Works by Ripley

Dwight Ripley: Travel Posters and Language Panels. Tibor de Nagy Gallery. 2012.

"a fine-grained and elusive artist"  –Holland Cotter, The New York Times

"It's been 50 years since some of these drawings have been exhibited. The drawings are surreal, erudite and utterly delightful."  –Leigh Anne Miller, Art in America

Portfolio: Dwight Ripley's Travel Posters. Esopus. 2008

 
"The most glorious, gorgeous drawings that I have seen in a long while." –Melissa Stern, New York Press

in Art in America 1945-1970. edited by Jed Perl. Library of America, 2014.

Includes three poems by Ripley: "An Alphabetical Guide to Modern Art," "Alphabetical Guide No. 2," and "Acrostic for Jackson Pollock."

"An essential anthology of writings by the artists, critics and aesthetes who helped make New York the capital of art after World War II. Irony had not yet blanketed the land; instead, there was humor. As the poet Dwight Ripley observes, 'It dawned on me one day last summer/That Léger should have been a plumber.'"  –Deborah Solomon, SFGate.com

 
Works about Ripley

Both: A Portrait in Two Parts. by Douglas Crase. Pantheon, 2004.

"Crase's dual biography of botanists extraordinaire, Rupert Barneby and Dwight Ripley, provides proof of both men's artistic gifts, their behind-the-scenes bankrolling of much of the 1950s art scene, and the loving complexity of their fifty-year relationship."  –Bruce Hainley, Artforum

"a superb biography"  –Holland Cotter, The New York Times

Tibor de Nagy Gallery Painters & Poets. Tibor de Nagy Gallery. 2011.

 
Illustrated catalogue of Tibor de Nagy Gallery's 60th anniversary exhibition describes Ripley's role in founding the gallery.

"gorgeously designed"  –Peter Schjeldahl, The New Yorker

Unlikely Angel: Dwight Ripley and the New York School. Poets House. 2006.

 
Download checklist (525KB), with introduction, of the exhibition that revealed Ripley's facilitating influence on the New York School poets–and painters–who benefited from their association with the Tibor de Nagy Gallery ("a fairy tale of the mid-century avant-garde."  –The New Yorker).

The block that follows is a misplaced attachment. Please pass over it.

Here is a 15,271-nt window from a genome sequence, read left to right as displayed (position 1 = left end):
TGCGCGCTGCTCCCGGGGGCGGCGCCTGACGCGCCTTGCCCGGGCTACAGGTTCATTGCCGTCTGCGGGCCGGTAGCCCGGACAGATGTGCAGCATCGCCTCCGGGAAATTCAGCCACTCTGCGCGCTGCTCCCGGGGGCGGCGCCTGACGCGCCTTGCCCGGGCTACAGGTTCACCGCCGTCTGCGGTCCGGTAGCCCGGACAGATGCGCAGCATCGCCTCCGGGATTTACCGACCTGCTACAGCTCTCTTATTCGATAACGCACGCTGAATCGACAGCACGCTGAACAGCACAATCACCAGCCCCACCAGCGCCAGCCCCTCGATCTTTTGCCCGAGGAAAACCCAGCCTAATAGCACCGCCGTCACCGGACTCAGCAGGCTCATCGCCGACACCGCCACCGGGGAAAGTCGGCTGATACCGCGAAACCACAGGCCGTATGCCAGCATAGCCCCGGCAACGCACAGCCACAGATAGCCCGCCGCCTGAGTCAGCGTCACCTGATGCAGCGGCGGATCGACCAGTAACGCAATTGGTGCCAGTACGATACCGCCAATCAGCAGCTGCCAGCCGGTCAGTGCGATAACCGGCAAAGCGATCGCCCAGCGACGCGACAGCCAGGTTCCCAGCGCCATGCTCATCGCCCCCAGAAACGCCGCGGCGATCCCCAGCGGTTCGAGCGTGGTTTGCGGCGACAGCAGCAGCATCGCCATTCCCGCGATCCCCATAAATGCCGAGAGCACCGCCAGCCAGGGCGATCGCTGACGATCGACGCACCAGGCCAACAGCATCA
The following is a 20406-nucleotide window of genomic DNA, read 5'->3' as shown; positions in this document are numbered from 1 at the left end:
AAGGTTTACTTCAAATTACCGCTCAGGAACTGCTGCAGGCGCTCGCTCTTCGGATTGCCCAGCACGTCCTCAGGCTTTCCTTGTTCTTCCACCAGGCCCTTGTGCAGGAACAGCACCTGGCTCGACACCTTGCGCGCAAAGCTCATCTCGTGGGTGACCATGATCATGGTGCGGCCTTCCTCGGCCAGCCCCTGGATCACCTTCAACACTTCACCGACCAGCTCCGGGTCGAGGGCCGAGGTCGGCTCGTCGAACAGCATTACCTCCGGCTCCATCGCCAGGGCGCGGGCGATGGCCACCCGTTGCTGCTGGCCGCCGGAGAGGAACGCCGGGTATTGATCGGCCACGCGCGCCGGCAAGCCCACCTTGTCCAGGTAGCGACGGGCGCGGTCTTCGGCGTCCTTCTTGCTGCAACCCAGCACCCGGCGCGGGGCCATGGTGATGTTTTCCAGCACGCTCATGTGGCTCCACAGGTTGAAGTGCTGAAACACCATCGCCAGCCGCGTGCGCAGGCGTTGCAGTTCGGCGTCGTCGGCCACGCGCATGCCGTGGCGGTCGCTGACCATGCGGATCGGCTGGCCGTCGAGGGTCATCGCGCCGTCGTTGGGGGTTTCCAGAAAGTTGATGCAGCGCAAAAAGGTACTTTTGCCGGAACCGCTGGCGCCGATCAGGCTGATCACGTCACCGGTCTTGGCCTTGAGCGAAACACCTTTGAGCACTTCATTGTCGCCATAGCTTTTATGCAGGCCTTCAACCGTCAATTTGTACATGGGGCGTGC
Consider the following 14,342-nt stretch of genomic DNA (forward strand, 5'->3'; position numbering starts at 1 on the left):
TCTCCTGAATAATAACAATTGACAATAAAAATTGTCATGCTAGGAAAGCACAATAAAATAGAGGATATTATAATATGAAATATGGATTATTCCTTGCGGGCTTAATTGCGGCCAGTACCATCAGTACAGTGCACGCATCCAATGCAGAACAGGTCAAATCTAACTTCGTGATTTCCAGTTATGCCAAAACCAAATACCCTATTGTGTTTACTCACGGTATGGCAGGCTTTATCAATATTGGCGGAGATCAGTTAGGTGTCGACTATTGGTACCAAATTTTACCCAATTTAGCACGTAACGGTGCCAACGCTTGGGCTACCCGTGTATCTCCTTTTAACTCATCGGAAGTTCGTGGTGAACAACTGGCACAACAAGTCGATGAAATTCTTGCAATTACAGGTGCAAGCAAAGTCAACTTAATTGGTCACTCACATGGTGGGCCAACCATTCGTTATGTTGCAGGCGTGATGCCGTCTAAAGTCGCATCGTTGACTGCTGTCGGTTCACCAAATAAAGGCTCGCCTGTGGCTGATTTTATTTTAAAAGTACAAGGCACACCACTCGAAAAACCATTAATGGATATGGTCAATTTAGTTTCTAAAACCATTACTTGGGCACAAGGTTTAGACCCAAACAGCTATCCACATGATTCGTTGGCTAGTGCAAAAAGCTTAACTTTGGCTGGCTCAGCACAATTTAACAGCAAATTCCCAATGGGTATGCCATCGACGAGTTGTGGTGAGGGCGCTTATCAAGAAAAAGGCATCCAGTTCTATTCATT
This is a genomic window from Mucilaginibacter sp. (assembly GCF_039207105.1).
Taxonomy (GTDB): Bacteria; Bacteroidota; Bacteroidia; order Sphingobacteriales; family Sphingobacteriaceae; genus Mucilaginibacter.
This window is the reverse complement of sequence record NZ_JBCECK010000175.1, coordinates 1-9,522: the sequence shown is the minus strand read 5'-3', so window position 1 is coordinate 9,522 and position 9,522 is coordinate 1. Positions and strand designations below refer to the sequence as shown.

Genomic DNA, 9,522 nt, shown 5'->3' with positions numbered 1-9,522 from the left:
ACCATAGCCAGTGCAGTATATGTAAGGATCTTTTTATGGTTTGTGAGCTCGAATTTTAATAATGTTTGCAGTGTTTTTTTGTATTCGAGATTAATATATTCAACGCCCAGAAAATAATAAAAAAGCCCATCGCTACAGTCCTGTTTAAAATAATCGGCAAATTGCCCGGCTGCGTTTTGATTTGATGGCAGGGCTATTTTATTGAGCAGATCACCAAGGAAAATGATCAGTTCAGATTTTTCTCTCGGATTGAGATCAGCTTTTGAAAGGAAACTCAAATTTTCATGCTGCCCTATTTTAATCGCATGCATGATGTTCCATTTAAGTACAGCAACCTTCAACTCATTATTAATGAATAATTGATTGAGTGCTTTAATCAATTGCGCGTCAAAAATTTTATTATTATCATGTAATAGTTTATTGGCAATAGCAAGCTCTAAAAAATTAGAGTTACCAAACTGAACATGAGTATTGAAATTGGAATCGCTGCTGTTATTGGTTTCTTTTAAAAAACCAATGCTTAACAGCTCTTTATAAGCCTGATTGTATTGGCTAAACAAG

Download comprehensive, descriptive bibliography (345.6KB) of material by, about, or relating to Dwight Ripley.

 
Archival Resources

at the Beinecke Library

The bulk of the surviving Dwight Ripley papers and significant Rupert Barneby papers are in the Douglas Crase and Frank Polach papers at the Beinecke Rare Book & Manuscript Library, Yale University, New Haven, CT. The Ripley papers include appointment diaries, manuscripts, rare copies of his chapbooks Poems (1931) and Spring Catalogue (1952), letters to Barneby 1939-1941, his handwritten Record of species they collected in the U. S. and Mexico 1941-1965, and a set of his articles for the Quarterly Bulletin of the Alpine Garden Society of Great Britain, 1942-1950, describing their plant-hunting expeditions in the western United States.

at the New York Botanical Garden

Biographically allusive letters addressed to Ripley during the early years of World War II by his gardener, E. Tester, and botanists Ingwersen, Sandwith, and Davis are in the Rupert Charles Barneby Records, Archives, LuEsther T. Mertz Library of the New York Botanical Garden, Bronx, New York.

Ripley's draft of his Etymological Dictionary of Vernacular Plant Names, unpublished but largely completed at his death, is the sole component of the Harry Dwight Dillon Ripley papers in the LuEsther T. Mertz Library at the New York Botanical Garden.

The plans for the Ripley-Barneby greenhouse seen in Menken's film Glimpse of the Garden are in Folio E5110 of the Lord & Burnham Collection in the Mertz Library at the New York Botanical Garden.

Barneby's life and contributions to systematic botany will be represented in the Barneby Legume Catalog of the Starr Virtual Herbarium at the New York Botanical Garden. Currently offline, the site is to offer downloadable scans of early letters addressed to Ripley by his gardener and fellow botanists, as well as downloadable maps that indicate how thoroughly he and Barneby canvassed the western United States and Mexico in their search for rare subalpine species.

at the Harry Ransom Center

 
Revealing letters from Ripley to Marie Menken and her husband, poet Willard Maas, are in the Willard Maas (1906-1971) collection at the Harry Ransom Humanities Research Center, the University of Texas, in Austin.

at the Archives of American Art

The first ledger page of the Tibor de Nagy Gallery, which documents Ripley's initial contributions, is among the Tibor de Nagy Gallery records at the Archives of American Art, Smithsonian Institution, Washington, D.C.

 
Ripley's poem in Catalan addressed to Joan Miró, and Miró's drawing on hotel stationery addressed to Ripley, are in the Dwight Ripley papers relating to Joan Miró at the Archives of American Art, Smithsonian Institution, Washington, D. C.

 
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